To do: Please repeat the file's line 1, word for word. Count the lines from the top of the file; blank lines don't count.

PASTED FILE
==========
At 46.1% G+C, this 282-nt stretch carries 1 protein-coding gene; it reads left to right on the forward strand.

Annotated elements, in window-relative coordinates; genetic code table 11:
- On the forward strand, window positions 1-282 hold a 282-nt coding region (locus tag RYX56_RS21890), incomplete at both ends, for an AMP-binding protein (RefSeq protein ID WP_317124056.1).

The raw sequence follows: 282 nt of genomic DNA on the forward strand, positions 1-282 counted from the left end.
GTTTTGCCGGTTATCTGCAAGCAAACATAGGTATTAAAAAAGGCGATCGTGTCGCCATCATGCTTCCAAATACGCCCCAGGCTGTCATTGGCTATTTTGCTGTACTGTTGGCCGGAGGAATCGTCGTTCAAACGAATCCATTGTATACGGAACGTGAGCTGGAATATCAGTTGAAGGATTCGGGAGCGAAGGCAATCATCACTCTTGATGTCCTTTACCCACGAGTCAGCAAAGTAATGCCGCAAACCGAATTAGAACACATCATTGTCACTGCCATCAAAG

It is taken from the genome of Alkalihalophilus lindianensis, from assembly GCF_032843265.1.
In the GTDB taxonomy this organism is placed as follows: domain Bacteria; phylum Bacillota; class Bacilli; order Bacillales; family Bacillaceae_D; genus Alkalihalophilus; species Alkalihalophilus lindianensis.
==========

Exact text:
At 46.1% G+C, this 282-nt stretch carries 1 protein-coding gene; it reads left to right on the forward strand.